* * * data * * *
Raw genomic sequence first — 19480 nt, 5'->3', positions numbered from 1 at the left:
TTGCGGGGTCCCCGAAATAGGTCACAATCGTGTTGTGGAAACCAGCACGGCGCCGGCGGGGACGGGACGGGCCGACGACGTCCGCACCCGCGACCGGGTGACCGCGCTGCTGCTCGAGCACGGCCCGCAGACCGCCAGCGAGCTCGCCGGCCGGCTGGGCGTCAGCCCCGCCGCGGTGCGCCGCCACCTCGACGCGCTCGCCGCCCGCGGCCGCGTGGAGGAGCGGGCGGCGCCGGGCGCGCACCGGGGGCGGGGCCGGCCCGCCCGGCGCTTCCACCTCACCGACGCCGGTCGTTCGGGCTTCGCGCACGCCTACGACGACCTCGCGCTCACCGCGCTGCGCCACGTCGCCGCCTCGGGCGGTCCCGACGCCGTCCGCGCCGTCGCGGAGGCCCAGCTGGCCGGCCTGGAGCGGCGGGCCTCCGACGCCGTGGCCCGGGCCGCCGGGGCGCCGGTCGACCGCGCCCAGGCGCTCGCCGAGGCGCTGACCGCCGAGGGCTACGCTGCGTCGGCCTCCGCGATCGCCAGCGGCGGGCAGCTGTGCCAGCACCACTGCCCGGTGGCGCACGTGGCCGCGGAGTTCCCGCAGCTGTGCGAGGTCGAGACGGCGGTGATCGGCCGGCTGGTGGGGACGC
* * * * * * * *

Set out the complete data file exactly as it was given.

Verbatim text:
Raw genomic sequence first — 19480 nt, 5'->3', positions numbered from 1 at the left:
TTGCGGGGTCCCCGAAATAGGTCACAATCGTGTTGTGGAAACCAGCACGGCGCCGGCGGGGACGGGACGGGCCGACGACGTCCGCACCCGCGACCGGGTGACCGCGCTGCTGCTCGAGCACGGCCCGCAGACCGCCAGCGAGCTCGCCGGCCGGCTGGGCGTCAGCCCCGCCGCGGTGCGCCGCCACCTCGACGCGCTCGCCGCCCGCGGCCGCGTGGAGGAGCGGGCGGCGCCGGGCGCGCACCGGGGGCGGGGCCGGCCCGCCCGGCGCTTCCACCTCACCGACGCCGGTCGTTCGGGCTTCGCGCACGCCTACGACGACCTCGCGCTCACCGCGCTGCGCCACGTCGCCGCCTCGGGCGGTCCCGACGCCGTCCGCGCCGTCGCGGAGGCCCAGCTGGCCGGCCTGGAGCGGCGGGCCTCCGACGCCGTGGCCCGGGCCGCCGGGGCGCCGGTCGACCGCGCCCAGGCGCTCGCCGAGGCGCTGACCGCCGAGGGCTACGCTGCGTCGGCCTCCGCGATCGCCAGCGGCGGGCAGCTGTGCCAGCACCACTGCCCGGTGGCGCACGTGGCCGCGGAGTTCCCGCAGCTGTGCGAGGTCGAGACGGCGGTGATCGGCCGGCTGGTGGGGACGC